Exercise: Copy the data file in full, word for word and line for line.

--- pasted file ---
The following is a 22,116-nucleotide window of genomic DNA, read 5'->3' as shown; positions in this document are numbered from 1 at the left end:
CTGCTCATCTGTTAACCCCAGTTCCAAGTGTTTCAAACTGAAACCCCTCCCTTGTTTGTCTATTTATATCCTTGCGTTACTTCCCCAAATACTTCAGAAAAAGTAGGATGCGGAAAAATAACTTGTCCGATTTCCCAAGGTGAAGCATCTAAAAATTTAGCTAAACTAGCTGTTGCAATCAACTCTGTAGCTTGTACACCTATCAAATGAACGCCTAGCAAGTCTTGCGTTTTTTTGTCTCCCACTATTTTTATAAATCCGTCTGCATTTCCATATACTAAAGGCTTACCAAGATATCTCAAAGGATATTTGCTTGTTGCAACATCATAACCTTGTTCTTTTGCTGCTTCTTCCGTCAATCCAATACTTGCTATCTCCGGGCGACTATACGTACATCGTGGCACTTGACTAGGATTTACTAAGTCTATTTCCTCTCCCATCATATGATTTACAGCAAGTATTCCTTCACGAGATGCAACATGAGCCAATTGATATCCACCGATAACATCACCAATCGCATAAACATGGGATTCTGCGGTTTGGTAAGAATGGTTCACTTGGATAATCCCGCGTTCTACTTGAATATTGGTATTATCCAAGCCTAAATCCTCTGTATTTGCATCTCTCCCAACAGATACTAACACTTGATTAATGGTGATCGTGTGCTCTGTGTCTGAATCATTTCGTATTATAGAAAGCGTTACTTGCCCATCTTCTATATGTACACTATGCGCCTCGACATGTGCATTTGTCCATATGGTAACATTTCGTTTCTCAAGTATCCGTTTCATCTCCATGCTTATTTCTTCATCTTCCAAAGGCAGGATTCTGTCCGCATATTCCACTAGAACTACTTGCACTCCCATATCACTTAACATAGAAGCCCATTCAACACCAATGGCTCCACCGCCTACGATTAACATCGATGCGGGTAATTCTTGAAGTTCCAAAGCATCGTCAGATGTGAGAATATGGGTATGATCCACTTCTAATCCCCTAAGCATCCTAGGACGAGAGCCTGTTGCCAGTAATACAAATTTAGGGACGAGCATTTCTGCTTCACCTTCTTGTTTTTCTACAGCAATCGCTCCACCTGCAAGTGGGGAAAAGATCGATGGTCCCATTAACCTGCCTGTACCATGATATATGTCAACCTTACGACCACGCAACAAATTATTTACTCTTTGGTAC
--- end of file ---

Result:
The following is a 22,116-nucleotide window of genomic DNA, read 5'->3' as shown; positions in this document are numbered from 1 at the left end:
CTGCTCATCTGTTAACCCCAGTTCCAAGTGTTTCAAACTGAAACCCCTCCCTTGTTTGTCTATTTATATCCTTGCGTTACTTCCCCAAATACTTCAGAAAAAGTAGGATGCGGAAAAATAACTTGTCCGATTTCCCAAGGTGAAGCATCTAAAAATTTAGCTAAACTAGCTGTTGCAATCAACTCTGTAGCTTGTACACCTATCAAATGAACGCCTAGCAAGTCTTGCGTTTTTTTGTCTCCCACTATTTTTATAAATCCGTCTGCATTTCCATATACTAAAGGCTTACCAAGATATCTCAAAGGATATTTGCTTGTTGCAACATCATAACCTTGTTCTTTTGCTGCTTCTTCCGTCAATCCAATACTTGCTATCTCCGGGCGACTATACGTACATCGTGGCACTTGACTAGGATTTACTAAGTCTATTTCCTCTCCCATCATATGATTTACAGCAAGTATTCCTTCACGAGATGCAACATGAGCCAATTGATATCCACCGATAACATCACCAATCGCATAAACATGGGATTCTGCGGTTTGGTAAGAATGGTTCACTTGGATAATCCCGCGTTCTACTTGAATATTGGTATTATCCAAGCCTAAATCCTCTGTATTTGCATCTCTCCCAACAGATACTAACACTTGATTAATGGTGATCGTGTGCTCTGTGTCTGAATCATTTCGTATTATAGAAAGCGTTACTTGCCCATCTTCTATATGTACACTATGCGCCTCGACATGTGCATTTGTCCATATGGTAACATTTCGTTTCTCAAGTATCCGTTTCATCTCCATGCTTATTTCTTCATCTTCCAAAGGCAGGATTCTGTCCGCATATTCCACTAGAACTACTTGCACTCCCATATCACTTAACATAGAAGCCCATTCAACACCAATGGCTCCACCGCCTACGATTAACATCGATGCGGGTAATTCTTGAAGTTCCAAAGCATCGTCAGATGTGAGAATATGGGTATGATCCACTTCTAATCCCCTAAGCATCCTAGGACGAGAGCCTGTTGCCAGTAATACAAATTTAGGGACGAGCATTTCTGCTTCACCTTCTTGTTTTTCTACAGCAATCGCTCCACCTGCAAGTGGGGAAAAGATCGATGGTCCCATTAACCTGCCTGTACCATGATATATGTCAACCTTACGACCACGCAACAAATTATTTACTCTTTGGTAC